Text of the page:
I received this book free from Edelweiss in exchange for an honest review. This does not affect my opinion of the book or the content of my review.Girls on Fire by Robin Wasserman
Published by Harper on May 17th 2016
Genres: Contemporary, Coming-of-Age
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Also by this author: The Waking Dark
On Halloween, 1991, a popular high school basketball star ventures into the woods near Battle Creek, Pennsylvania, and disappears. Three days later, he’s found with a bullet in his head and a gun in his hand—a discovery that sends tremors through this conservative community, already unnerved by growing rumors of Satanic worship in the region.
In the wake of this incident, bright but lonely Hannah Dexter is befriended by Lacey Champlain, a dark-eyed, Cobain-worshiping bad influence in lip gloss and Doc Martens. The charismatic, seductive Lacey forges a fast, intimate bond with the impressionable Dex, making her over in her own image and unleashing a fierce defiance that neither girl expected. But as Lacey gradually lures Dex away from her safe life into a feverish spiral of obsession, rebellion, and ever greater risk, an unwelcome figure appears on the horizon—and Lacey’s secret history collides with Dex’s worst nightmare.
Like The Virgin Suicides or the novels of Elena Ferrante, Girls on Fire stalks the treacherous territory between girlhood and adulthood. By turns a shocking story of love and violence and an addictive portrait of the intoxication of female friendship, set against the unsettled backdrop of a town gripped by moral panic, it is an unflinching and unforgettable snapshot of girlhood: girls lost and found, girls strong and weak, girls who burn bright and brighter—and some who flicker away.
‘Origin stories are irrelevant. Nothing matters less than how you were born. What matters is how you die, and how you live. We live for each other, so anything that got us to that point must have been right.’
Girls on Fire left me incredibly conflicted and I sat on my review for several weeks hoping that time would help elucidate my feelings. (It did not. Yet here I am.) Girls on Fire consists of the types of teenagers of a Megan Abbott novel; Dare Me is the one that immediately comes to mind. These teenagers are not the teenagers of a Sarah Dessen novel. They are crude and vulgar, whose actions go well beyond shocking and insulting. I was constantly bouncing back and forth between being impressed by their brazenness and appalled by their impudence. It was a bit exhausting.
‘I loved it. Loved it like Shakespearean sonnets and Hallmark cards and all that shit, like I wanted to buy it flowers and light it candles and fuck it gently with a chainsaw.’
Girls on Fire is set in the early 90s when Nirvana was at the top and Real World was everyone’s obsession. A small town in Pennsylvania is horrified after the supposed suicide of the town jock, Craig Ellison. No one thinks he could have done it but the evidence clearly proves otherwise. While the story begins with Craig’s death and is constantly affected by it, the girls are center stage. Hannah Dexter is diffident and Lacey Champlain is fearless, so when Lacey takes “Dex” under her wing, their relationship becomes increasingly virulent the more time the duo spend together. Nikki Drummond is the requisite “mean girl” of the school and Lacey and Dex’s whole relationship is based on their shared hatred of her.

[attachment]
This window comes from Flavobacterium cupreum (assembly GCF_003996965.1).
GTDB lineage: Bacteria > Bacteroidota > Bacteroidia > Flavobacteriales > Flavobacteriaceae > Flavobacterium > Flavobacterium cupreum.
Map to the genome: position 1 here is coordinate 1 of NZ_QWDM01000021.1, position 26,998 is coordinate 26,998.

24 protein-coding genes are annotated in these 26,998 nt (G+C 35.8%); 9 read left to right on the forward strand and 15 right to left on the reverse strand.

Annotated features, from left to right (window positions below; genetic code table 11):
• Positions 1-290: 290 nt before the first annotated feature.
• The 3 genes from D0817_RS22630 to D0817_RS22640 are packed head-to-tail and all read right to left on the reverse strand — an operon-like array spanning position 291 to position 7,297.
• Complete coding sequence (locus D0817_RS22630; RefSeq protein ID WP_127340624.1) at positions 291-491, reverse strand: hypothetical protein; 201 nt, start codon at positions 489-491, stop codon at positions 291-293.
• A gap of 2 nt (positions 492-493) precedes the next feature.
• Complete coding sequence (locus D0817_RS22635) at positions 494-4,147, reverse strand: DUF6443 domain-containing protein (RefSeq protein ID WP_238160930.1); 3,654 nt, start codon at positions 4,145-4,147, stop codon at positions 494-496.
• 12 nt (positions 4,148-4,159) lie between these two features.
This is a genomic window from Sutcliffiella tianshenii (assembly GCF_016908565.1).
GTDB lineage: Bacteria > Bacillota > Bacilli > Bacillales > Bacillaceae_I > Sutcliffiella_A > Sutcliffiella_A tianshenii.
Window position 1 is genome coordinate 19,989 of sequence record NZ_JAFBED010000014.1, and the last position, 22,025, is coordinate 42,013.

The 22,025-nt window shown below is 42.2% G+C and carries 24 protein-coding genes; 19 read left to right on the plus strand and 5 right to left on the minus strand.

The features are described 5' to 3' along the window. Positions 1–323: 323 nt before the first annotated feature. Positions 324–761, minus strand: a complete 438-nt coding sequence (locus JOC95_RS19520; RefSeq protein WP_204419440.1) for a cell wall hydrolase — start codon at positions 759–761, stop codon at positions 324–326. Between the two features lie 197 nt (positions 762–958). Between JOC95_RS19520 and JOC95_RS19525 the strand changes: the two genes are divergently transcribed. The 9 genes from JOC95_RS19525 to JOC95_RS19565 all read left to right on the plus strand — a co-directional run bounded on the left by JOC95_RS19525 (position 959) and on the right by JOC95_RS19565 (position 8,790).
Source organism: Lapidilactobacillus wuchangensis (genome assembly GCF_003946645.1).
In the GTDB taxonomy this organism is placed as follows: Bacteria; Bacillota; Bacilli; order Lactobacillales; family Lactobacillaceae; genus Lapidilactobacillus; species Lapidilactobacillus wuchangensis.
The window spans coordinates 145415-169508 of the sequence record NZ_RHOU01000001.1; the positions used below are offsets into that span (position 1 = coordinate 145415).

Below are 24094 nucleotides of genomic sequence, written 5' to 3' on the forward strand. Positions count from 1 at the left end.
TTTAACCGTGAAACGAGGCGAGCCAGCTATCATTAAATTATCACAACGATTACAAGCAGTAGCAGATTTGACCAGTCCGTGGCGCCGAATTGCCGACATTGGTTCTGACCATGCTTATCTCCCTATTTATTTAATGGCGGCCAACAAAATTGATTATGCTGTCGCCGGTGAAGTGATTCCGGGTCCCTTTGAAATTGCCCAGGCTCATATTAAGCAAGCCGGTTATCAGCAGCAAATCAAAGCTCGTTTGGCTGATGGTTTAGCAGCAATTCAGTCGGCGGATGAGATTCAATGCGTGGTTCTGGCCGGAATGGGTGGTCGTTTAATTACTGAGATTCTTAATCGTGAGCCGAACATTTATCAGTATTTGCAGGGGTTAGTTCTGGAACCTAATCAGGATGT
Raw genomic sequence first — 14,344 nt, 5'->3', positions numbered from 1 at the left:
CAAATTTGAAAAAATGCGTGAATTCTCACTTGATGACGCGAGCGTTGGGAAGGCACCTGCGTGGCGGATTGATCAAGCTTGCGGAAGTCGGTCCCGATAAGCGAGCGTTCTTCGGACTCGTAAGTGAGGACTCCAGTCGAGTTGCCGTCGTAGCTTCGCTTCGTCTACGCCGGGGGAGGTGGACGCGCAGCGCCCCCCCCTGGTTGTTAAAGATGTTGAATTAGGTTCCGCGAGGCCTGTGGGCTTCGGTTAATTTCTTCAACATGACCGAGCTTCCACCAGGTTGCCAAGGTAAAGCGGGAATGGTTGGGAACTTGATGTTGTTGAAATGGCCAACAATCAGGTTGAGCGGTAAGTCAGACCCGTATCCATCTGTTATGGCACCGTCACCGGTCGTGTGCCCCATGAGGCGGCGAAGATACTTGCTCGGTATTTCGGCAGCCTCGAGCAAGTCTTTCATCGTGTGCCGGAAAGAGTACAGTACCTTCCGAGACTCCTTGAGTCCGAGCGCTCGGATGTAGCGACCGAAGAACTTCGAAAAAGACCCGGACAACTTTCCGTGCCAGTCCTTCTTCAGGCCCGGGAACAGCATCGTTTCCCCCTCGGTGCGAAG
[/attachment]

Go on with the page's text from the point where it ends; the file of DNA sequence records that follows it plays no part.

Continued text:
The writing was opulent and whenever the story lost me slightly in its meanderings, the writing always kept me enticed. The story though, there was something excessive and tiresome about the way these young women were written. Something superfluous about their actions and their demeanor in general. The relationship between Lacey and Dex was intense and so very exorbitant. It wasn’t that the writing didn’t properly portray their relationship with one another, but rather it was written with such detail that you became a part of them and a part of their relationship. The whole thing was distasteful and depleting and something that you definitely did not want to be a part of.
It’s a coming of age tale, about the metamorphose that, especially in individuals so young, can undergo because of the lives they’re forced to lead and the people they choose to surround themselves with. Bit by bit, each girl’s story unfolds and I once again found myself torn between how exactly I should be feeling. Despite my wavering opinion and low rating, this was certainly an audacious story to tell and is likely a very accurate portrayal (if a bit extreme) of female relationships and all the dark niches that are rarely exposed.
‘What matters isn’t how we found each other, Dex, or why. It’s that we did, and what happened next. Smash the right two particles together in the right way and you get a bomb. That’s us, Dex. Accidental fusion.’